7. Deer Grass

Deer grass is a low-maintenance ornamental grass. It’s known for being durable, and it’s also a great way to add some texture beneath your oak tree without adding a lot of color to the area.

When growing deer grass, it doesn’t need much. The plant thrives in most soil types as long as they’re well-draining, but it does need plenty of sunlight. Deer grass should remain hardy in planting zones four and higher.

8. Grape Hyacinth

Grape hyacinth is a unique and beautiful plant. At the top of its stems, are distinctive blooms which look like grapes. If you’d like to add something different but beautiful beneath your oak tree, then be sure to provide grape hyacinths with the appropriate growing conditions. 

These plants thrive in areas with well-draining soil, and they do well in almost any type of lighting. These flowers remain hardy in planting zones three through nine.

9. Bush Poppy

The bush poppy is exactly what it sounds like. It’s a bushier plant which produces brightly colored poppy flowers. If you’re unfamiliar with these blooms, they’re broad and cup-shaped, and produce magnificent colors wherever they’re planted.

Should a bushier variety of flower be the right fit beneath your oak tree, be prepared for this plant to range in height from three to ten feet. This shouldn’t be an issue growing beneath an oak tree due to its height. The plant does need a growing space with plenty of sunlight and soil that’s well-draining. It doesn’t enjoy wet feet. Bush poppies remain hardy in planting zones eight through ten.

10. Douglas Iris

A Douglas iris has a base of beautiful foliage with delicate blooms that fold in different directions. Each petal contains unique designs and colors which are a great addition to most landscapes.

Douglas irises should be provided a growing location with partial shade and soil that’s evenly damp, nutrient-dense, and well-draining. Expect this flower to remain hardy in planting zones seven through nine.

11. Cardinal Flower

The cardinal flower is a personal favorite of mine. The plant produces uniquely shaped, bright red blooms on its long stems. It’s a great way to add vibrant colors to a dull space.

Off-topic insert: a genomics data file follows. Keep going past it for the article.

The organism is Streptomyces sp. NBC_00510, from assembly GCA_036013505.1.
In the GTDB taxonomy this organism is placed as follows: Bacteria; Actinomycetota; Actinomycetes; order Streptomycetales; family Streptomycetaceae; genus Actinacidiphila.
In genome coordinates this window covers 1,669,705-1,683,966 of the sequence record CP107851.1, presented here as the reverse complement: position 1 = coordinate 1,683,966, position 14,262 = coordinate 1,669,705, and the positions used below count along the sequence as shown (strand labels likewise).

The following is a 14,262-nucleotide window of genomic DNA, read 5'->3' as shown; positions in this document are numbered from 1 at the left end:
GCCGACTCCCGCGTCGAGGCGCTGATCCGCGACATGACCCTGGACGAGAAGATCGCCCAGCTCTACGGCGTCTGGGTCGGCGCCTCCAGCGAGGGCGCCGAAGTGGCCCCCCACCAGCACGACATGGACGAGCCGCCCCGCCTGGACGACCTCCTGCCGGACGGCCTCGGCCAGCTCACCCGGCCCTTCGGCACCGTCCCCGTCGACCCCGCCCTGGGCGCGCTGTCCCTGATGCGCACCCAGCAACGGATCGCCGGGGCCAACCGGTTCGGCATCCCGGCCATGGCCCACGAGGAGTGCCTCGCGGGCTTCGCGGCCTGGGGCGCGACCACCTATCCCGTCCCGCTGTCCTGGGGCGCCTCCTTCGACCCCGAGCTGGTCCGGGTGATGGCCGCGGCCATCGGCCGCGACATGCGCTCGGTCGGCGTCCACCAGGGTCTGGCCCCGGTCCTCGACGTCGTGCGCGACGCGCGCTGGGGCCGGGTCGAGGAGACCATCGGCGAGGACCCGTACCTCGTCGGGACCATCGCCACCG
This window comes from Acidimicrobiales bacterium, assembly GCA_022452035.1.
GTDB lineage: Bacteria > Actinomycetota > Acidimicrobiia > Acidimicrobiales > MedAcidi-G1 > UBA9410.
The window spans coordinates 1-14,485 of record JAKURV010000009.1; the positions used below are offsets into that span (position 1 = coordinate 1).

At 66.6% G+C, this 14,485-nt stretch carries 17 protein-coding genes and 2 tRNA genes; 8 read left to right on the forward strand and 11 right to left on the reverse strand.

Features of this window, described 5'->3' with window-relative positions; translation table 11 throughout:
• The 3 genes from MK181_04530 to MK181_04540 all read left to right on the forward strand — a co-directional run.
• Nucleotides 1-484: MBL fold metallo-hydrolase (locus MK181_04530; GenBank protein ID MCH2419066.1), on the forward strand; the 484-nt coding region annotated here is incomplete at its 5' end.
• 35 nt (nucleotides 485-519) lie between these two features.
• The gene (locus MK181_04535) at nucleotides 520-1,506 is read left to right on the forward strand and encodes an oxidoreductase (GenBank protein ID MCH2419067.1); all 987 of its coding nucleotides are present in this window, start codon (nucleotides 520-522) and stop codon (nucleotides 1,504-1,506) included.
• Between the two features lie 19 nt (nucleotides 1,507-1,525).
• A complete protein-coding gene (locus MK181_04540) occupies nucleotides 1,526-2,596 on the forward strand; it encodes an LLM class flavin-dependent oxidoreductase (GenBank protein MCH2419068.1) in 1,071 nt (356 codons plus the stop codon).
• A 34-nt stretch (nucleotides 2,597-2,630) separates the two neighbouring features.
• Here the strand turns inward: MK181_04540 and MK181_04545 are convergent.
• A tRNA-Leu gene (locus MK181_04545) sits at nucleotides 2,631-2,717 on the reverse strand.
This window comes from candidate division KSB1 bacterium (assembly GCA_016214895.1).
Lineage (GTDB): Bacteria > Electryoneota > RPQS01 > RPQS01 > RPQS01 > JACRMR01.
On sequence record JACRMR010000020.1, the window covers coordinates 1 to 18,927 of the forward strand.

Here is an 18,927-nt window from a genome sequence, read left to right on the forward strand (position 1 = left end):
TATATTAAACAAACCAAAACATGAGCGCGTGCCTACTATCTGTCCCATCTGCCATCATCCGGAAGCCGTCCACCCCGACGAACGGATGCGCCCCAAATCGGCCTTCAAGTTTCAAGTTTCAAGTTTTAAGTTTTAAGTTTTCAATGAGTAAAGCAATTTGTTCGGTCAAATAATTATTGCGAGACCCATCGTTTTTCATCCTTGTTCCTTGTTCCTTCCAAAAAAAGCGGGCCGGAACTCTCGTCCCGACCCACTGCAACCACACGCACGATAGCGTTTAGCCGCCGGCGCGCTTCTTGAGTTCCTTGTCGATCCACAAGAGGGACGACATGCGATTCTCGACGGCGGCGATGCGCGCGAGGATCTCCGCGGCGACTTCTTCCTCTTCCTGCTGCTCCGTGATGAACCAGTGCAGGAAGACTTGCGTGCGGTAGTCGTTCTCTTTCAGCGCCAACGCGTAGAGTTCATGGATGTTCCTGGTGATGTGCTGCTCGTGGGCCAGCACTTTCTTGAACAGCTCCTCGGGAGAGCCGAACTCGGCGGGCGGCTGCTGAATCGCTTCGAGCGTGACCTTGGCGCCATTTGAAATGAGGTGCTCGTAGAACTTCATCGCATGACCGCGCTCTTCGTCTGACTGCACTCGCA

If you’d like this colorful flower growing beneath your oak tree, be sure it has soil that’s consistently and evenly damp. The area should also be well-draining. Cardinal flowers thrive in most types of lighting and remain hardy in planting zones three through nine.

12. Oregon Grape

Oregon grape is a bushy plant that produces deep green leaves and small yellow blooms which eventually give way to blue berries.

If this plant is something you’re interested in growing, you’re in luck. The only thing it needs is well-draining soil. Oregon grapes thrive in most types of lighting. They also remain hardy in planting zones five through nine.

13. Sweet Woodruff

Sweet woodruff is a low-growing plant that has wispy green leaves and dainty white flowers. It’s a groundcover and produces a beautiful carpet wherever it’s planted.

When adding sweet woodruff beneath your oak tree, be sure it’s provided a shaded growing location and has damp, well-draining soil. Sweet woodruff remains hardy in planting zones four through eight.

14. Purple Needle Grass

Purple needle grass is an ornamental grass that has purple tips. It could make a great addition beneath your oak tree since it only grows to be two to three feet tall.